Total nonfarm payrolls rose 160,000 in April, far short of the 202,000 consensus expectations from economists and a steep decline from the 208,000 jobs gained in March. "Job gains occurred in professional and business services, health care, and financial activities. Job losses continued in mining,” according to the Bureau of Labor Statistics. In total, professional and business services added 65,000 jobs in the month, the biggest contributor to job gains. The unemployment rate was unchanged at 5%.
Several other data points were alarming. The average workweek remains low, rising by just 0.1 hour to 34.5 hours. Hourly earnings, however, showed signs of renewed strength, increasing above the rate of inflation. Hourly earnings rose 2.5% on a year-over-year basis to $25.53.
The steep decline in payroll growth makes April the weakest month for the labor market of 2016, and the weakest month since September 2015. Meanwhile, the labor force participation rate also fell to 62.8%, slightly above the lows hit in 2015, but still far below the rate seen in the United States since 1979. The employment-to-population ratio also fell to 59.7%, as the rate of population growth (roughly 184,000 people per month) exceeded the growth in jobs.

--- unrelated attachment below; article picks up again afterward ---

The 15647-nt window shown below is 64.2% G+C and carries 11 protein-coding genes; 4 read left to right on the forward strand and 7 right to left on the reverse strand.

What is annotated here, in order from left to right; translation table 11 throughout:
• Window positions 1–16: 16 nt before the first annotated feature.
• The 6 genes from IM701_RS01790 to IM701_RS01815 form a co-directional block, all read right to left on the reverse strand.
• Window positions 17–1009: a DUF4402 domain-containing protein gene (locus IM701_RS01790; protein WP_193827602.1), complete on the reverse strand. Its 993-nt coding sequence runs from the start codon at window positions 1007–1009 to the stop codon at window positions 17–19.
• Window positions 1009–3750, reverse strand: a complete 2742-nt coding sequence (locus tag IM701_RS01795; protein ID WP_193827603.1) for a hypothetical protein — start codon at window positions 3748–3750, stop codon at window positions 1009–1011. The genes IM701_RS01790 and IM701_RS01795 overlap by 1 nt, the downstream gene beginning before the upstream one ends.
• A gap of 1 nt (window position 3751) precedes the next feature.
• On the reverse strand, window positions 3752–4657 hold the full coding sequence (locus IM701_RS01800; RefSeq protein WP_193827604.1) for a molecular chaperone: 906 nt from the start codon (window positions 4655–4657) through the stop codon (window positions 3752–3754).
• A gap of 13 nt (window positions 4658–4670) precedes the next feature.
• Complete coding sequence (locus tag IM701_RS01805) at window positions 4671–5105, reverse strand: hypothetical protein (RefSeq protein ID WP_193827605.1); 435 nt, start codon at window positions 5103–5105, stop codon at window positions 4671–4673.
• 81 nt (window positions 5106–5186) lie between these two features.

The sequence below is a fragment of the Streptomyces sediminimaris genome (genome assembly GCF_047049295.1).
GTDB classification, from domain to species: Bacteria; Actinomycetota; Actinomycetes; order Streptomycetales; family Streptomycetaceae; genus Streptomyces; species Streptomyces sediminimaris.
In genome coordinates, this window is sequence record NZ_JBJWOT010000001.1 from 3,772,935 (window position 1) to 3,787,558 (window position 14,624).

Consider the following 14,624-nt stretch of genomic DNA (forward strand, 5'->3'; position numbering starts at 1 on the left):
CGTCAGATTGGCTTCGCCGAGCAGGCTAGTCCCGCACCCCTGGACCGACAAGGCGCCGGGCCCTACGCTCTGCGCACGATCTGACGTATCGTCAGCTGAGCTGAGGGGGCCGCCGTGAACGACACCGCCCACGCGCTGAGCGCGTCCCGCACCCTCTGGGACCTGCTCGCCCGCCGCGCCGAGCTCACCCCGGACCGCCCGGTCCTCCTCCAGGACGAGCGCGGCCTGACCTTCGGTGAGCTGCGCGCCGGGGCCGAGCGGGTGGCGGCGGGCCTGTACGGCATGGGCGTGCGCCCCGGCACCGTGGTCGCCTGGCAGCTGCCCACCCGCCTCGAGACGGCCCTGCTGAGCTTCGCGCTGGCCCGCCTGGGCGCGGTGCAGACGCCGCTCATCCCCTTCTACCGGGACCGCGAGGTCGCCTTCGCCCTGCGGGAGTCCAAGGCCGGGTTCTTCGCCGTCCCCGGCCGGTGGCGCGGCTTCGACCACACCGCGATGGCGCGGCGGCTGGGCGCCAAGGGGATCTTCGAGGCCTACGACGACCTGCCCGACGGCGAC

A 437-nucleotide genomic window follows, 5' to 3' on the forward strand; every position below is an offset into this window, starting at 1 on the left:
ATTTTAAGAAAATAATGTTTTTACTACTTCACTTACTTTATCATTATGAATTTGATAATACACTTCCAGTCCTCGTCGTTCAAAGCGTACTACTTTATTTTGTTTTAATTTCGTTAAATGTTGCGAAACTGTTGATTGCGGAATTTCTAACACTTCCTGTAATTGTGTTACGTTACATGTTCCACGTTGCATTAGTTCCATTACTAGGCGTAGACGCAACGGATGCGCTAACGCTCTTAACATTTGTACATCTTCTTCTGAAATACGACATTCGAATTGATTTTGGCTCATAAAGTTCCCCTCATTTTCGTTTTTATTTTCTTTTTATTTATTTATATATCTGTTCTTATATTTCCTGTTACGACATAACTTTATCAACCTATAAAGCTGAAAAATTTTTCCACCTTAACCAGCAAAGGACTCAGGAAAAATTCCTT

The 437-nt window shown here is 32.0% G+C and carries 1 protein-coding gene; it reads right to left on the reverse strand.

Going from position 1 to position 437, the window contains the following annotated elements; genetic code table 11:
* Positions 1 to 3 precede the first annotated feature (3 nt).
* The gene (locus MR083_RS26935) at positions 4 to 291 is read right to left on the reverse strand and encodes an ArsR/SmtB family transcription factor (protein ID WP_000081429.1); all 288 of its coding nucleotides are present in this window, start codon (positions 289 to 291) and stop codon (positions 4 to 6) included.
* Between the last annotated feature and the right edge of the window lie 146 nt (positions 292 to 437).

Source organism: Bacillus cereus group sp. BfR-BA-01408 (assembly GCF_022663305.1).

The Federal Reserve dismissed the numbers as “reasonable” in a hint that the Central Bank’s monetary policy will not lighten up to help workers as fiercer competition for fewer jobs among more workers continues throughout America.
Federal Reserve Bank of New York Chairman Bill Dudley acknowledged the jobs report was “a touch softer;” Dudley also said that the Fed is still on track to raise interest rates twice in 2016.
"It’s a touch softer, maybe, than what people were expecting, but I wouldn’t put a lot of weight on it in terms of how it would affect my economic outlook," Dudley said in an interview with The New York Times.
Merrill Lynch economists also see a September rate hike. "Despite some Fed officials making the case for a ‘live’ June FOMC meeting, we have been struck since early this year by Fed Chair Yellen’s strongly dovish tone,” wrote Merrill Lynch economist Michael Hanson. "Thus we now expect the Fed will hike one more time this year, in September. This very gradual hiking pace continues in our view with two hikes for 2017, in March and September."
While many market participants believe a rate hike is coming, the weak data has many investment banks moving their predictions from a hike in June to one in September. Goldman Sachs analysts told clients in an email that they expect a rate hike to “come in September,” pointing partly to Fed Chairman Janet Yellen’s recent dovish tone. "In light of weaker-than-expected payrolls and recent Fed communication, we no longer expect a rate increase at the June FOMC meeting,” the email said.